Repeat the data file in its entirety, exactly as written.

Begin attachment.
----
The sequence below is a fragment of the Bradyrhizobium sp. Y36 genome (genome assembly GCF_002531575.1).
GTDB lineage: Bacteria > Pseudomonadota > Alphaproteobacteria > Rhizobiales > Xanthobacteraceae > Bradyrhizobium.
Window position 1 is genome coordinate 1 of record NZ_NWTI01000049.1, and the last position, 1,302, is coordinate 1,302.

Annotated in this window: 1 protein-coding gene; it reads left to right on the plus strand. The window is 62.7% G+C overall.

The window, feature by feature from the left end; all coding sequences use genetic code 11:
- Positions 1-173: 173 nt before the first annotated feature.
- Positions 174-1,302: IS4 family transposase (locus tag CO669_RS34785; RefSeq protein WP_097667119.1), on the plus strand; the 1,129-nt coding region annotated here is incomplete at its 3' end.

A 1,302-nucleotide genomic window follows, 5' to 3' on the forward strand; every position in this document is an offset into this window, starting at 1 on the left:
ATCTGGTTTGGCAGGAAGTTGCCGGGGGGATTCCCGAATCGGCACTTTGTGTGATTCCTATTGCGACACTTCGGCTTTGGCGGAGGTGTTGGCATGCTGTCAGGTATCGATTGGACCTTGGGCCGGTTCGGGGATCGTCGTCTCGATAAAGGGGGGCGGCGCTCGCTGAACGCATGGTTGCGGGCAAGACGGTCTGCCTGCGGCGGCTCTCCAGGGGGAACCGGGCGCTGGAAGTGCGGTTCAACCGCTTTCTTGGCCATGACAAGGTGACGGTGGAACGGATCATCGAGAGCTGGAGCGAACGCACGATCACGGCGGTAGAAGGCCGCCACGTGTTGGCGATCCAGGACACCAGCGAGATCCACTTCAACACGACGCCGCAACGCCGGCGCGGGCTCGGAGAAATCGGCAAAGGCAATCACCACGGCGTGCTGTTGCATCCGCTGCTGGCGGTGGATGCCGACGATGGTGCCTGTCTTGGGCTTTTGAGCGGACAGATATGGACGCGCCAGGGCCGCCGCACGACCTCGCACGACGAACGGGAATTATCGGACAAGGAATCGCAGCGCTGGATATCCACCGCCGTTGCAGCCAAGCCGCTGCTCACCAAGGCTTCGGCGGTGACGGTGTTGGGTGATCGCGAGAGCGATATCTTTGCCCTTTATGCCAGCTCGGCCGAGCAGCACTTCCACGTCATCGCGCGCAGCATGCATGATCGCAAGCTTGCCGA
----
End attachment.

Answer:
The sequence below is a fragment of the Bradyrhizobium sp. Y36 genome (genome assembly GCF_002531575.1).
GTDB lineage: Bacteria > Pseudomonadota > Alphaproteobacteria > Rhizobiales > Xanthobacteraceae > Bradyrhizobium.
Window position 1 is genome coordinate 1 of record NZ_NWTI01000049.1, and the last position, 1,302, is coordinate 1,302.

Annotated in this window: 1 protein-coding gene; it reads left to right on the plus strand. The window is 62.7% G+C overall.

The window, feature by feature from the left end; all coding sequences use genetic code 11:
- Positions 1-173: 173 nt before the first annotated feature.
- Positions 174-1,302: IS4 family transposase (locus tag CO669_RS34785; RefSeq protein WP_097667119.1), on the plus strand; the 1,129-nt coding region annotated here is incomplete at its 3' end.

A 1,302-nucleotide genomic window follows, 5' to 3' on the forward strand; every position in this document is an offset into this window, starting at 1 on the left:
ATCTGGTTTGGCAGGAAGTTGCCGGGGGGATTCCCGAATCGGCACTTTGTGTGATTCCTATTGCGACACTTCGGCTTTGGCGGAGGTGTTGGCATGCTGTCAGGTATCGATTGGACCTTGGGCCGGTTCGGGGATCGTCGTCTCGATAAAGGGGGGCGGCGCTCGCTGAACGCATGGTTGCGGGCAAGACGGTCTGCCTGCGGCGGCTCTCCAGGGGGAACCGGGCGCTGGAAGTGCGGTTCAACCGCTTTCTTGGCCATGACAAGGTGACGGTGGAACGGATCATCGAGAGCTGGAGCGAACGCACGATCACGGCGGTAGAAGGCCGCCACGTGTTGGCGATCCAGGACACCAGCGAGATCCACTTCAACACGACGCCGCAACGCCGGCGCGGGCTCGGAGAAATCGGCAAAGGCAATCACCACGGCGTGCTGTTGCATCCGCTGCTGGCGGTGGATGCCGACGATGGTGCCTGTCTTGGGCTTTTGAGCGGACAGATATGGACGCGCCAGGGCCGCCGCACGACCTCGCACGACGAACGGGAATTATCGGACAAGGAATCGCAGCGCTGGATATCCACCGCCGTTGCAGCCAAGCCGCTGCTCACCAAGGCTTCGGCGGTGACGGTGTTGGGTGATCGCGAGAGCGATATCTTTGCCCTTTATGCCAGCTCGGCCGAGCAGCACTTCCACGTCATCGCGCGCAGCATGCATGATCGCAAGCTTGCCGA